Seated beside him, Conservative Leslyn Lewis wasn’t swayed. “Marijuana destroys a young mind,” she declared, and Conservatives do not support legalization, regardless of how much revenue it would bring in.

Winter didn’t deny marijuana is bad for children, but said legalizing it will make it harder for children to get. “Prohibition has not made people smoke less,” he said.

The Liberals have said they will legalize marijuana for personal use – a policy the party’s Scarborough Southwest candidate and ex-Toronto police chief Bill Blair has defended in television interviews – but it’s unclear how marijuana regulation would work under its plan.

The New Democratic Party supports decriminalizing personal use of marijuana, but hasn’t said it will legalize it.

In an interview last month, Bin Chang, Conservative candidate in Scarborough-Agincourt, said the Liberal plan for legalization of marijuana “is often talked about” in the riding.

So is the possibility a drug injection site moving into the area. “No one wants it in Scarborough-Agincourt,” she said.

Chang was asked what the source of this fear is. In remarks at the University of British Columbia this year, Liberal Leader Justin Trudeau said he’d like to see safe supervised injections sites like Vancouver’s Insite “across the country,” the Tory candidate said, “so people are worried: Is there going to be one on my street?”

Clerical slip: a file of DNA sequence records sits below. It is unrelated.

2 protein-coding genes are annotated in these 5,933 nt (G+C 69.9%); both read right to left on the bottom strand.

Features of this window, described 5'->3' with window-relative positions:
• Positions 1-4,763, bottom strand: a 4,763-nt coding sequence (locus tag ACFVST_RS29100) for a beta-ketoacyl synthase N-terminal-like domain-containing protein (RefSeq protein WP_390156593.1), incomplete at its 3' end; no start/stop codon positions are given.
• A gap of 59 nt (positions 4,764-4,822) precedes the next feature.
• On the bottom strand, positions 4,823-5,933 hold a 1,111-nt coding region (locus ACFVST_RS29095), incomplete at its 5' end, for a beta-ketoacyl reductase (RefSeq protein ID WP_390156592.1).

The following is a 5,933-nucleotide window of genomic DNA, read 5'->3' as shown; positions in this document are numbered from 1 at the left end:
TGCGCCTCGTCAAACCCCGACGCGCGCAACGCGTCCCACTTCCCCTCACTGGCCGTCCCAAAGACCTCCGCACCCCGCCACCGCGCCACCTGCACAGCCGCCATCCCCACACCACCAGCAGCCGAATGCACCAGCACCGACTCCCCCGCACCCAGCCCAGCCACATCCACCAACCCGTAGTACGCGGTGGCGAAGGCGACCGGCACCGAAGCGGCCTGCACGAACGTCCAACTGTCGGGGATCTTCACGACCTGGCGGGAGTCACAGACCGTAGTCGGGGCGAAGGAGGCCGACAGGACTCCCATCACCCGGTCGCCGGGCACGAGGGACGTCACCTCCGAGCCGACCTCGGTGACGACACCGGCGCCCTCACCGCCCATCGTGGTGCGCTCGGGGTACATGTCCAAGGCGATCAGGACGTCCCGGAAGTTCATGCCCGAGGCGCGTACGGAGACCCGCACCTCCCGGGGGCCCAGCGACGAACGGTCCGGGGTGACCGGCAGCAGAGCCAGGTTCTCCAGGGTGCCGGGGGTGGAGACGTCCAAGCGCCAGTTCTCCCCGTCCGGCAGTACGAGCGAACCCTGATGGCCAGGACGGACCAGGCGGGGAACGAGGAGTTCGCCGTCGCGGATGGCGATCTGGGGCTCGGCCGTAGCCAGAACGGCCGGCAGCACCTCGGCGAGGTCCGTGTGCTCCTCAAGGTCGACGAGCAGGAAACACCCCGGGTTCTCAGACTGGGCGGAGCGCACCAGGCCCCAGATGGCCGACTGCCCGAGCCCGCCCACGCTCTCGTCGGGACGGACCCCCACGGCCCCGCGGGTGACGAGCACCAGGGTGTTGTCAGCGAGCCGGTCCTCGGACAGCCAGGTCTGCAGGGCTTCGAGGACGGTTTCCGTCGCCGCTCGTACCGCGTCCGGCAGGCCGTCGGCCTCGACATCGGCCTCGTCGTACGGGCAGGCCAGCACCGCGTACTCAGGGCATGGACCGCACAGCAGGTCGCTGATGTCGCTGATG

Insite opened in 1997 to check the spread of HIV through shared needles and overdose deaths in Vancouver. It has been criticized by Conservatives for a decade.

Trudeau praised Insite, but said he was not in favour of decriminalizing harder drugs, such as heroin.

Stephen Harper’s government passed a bill this year, the Respect for Communities Act, which would make it harder for safe injection sites to open.

Scarborough Centre’s Conservative candidate Roxanne James said she was proud to work on that legislation, but the party is distributing flyers stating the Liberals and NDP would repeal it.

“Unlike the other parties, the Harper Conservatives will continue to combat any growth in use of illegal drugs by our children and in our neighbourhoods,” it states.

Arnold Chan, the Liberal in Scarborough-Agincourt, said he’s aware Conservatives are trying to use drugs in the riding as a wedge issue.

Chan was elected in a byelection last year, when a Conservative, Trevor Ellis, presented himself as the candidate who would “keep drugs out of the hands of our children” by standing against marijuana legalization, saying it was the “Number One issue that concerns parents” he spoke to while canvassing.

The party distributed a flyer during the byelection showing an image of Trudeau hovering beside a boy appearing to smoke marijuana. It said, “Trudeau wants marijuana in local stores, just like alcohol and cigarettes.”